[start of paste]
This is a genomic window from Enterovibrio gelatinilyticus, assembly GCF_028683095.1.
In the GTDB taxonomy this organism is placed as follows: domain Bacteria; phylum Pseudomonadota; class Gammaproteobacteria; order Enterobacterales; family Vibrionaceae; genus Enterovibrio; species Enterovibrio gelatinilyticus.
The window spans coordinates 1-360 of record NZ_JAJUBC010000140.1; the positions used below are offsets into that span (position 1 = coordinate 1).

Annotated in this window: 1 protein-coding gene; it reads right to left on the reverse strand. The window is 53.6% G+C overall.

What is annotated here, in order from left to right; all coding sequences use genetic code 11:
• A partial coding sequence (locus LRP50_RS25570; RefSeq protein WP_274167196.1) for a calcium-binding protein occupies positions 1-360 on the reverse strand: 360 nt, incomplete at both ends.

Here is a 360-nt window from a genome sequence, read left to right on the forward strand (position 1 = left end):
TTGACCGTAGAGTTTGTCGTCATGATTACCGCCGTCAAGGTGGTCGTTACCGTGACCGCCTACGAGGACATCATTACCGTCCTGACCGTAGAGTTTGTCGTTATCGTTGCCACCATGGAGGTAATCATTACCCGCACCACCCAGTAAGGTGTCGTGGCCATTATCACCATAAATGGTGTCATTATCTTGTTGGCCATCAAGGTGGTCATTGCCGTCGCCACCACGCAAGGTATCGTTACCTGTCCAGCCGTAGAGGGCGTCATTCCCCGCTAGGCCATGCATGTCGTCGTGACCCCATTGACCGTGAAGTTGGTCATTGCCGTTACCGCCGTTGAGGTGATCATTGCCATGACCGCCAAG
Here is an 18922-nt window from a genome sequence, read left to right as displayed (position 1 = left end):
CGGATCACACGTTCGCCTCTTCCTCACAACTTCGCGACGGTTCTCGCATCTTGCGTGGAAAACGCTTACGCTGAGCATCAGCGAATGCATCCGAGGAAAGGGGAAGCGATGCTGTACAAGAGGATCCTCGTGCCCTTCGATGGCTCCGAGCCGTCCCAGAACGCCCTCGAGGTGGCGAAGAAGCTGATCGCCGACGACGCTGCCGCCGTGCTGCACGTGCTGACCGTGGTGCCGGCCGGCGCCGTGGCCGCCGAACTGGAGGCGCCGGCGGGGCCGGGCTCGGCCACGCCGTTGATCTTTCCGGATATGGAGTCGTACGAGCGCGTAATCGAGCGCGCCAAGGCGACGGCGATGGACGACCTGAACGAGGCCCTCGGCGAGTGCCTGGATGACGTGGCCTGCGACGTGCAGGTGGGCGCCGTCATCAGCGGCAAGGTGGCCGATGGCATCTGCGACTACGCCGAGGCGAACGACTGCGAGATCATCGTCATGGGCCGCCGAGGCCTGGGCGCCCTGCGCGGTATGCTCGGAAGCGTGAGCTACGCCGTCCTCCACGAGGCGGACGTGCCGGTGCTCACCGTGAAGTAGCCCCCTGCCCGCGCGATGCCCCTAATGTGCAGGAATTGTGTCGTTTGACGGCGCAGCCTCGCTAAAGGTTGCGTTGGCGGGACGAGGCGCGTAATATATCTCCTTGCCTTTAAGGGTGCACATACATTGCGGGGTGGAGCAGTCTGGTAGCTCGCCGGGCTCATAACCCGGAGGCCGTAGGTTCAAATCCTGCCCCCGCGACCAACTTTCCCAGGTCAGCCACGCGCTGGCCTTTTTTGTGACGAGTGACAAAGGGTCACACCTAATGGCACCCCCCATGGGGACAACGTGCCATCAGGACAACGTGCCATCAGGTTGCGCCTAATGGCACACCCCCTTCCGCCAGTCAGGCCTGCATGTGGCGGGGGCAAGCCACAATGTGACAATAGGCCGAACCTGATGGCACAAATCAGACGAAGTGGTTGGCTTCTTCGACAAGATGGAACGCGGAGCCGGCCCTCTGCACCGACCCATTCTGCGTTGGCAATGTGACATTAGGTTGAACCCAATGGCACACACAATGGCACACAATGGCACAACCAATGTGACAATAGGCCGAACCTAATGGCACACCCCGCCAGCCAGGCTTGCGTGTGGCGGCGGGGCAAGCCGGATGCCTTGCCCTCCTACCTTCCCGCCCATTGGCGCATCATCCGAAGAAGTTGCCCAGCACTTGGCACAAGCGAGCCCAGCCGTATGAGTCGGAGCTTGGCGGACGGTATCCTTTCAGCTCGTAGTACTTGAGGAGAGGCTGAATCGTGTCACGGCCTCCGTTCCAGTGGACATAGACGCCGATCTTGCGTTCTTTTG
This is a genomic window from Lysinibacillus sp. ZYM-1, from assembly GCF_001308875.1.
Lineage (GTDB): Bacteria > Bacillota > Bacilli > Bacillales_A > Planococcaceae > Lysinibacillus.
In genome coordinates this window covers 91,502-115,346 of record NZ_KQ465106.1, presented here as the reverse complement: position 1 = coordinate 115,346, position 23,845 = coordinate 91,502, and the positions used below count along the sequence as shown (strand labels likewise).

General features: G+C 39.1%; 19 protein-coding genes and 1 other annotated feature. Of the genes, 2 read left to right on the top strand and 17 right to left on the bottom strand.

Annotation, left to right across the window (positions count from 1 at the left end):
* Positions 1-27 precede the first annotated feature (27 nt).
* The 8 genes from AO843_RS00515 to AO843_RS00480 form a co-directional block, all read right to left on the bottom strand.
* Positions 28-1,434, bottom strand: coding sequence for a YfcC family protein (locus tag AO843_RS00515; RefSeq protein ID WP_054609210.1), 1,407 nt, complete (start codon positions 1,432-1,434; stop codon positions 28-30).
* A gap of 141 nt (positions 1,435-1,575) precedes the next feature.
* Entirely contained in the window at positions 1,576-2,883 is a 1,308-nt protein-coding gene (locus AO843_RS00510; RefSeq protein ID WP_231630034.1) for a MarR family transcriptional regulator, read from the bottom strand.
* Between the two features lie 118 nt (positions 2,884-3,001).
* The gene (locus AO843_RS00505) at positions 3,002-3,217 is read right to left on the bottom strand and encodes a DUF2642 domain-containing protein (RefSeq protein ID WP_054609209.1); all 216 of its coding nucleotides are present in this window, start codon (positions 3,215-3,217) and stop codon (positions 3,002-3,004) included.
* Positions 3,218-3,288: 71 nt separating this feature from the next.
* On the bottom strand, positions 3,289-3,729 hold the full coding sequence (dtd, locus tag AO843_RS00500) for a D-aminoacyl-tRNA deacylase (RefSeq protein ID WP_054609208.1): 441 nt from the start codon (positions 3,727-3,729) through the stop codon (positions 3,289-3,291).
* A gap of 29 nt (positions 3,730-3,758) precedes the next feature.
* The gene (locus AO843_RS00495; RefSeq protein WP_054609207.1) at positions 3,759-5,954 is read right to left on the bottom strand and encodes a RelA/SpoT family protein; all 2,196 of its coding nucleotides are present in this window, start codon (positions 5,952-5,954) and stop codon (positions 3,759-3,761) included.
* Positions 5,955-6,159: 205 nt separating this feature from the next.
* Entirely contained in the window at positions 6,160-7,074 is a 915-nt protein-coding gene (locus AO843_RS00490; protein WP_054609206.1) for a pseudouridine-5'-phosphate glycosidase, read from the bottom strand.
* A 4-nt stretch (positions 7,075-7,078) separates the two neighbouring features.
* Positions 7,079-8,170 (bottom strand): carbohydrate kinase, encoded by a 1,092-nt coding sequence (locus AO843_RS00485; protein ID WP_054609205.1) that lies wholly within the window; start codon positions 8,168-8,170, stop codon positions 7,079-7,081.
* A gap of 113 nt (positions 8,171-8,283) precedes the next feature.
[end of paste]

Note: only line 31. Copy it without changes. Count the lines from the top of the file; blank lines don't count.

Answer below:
* A gap of 113 nt (positions 8,171-8,283) precedes the next feature.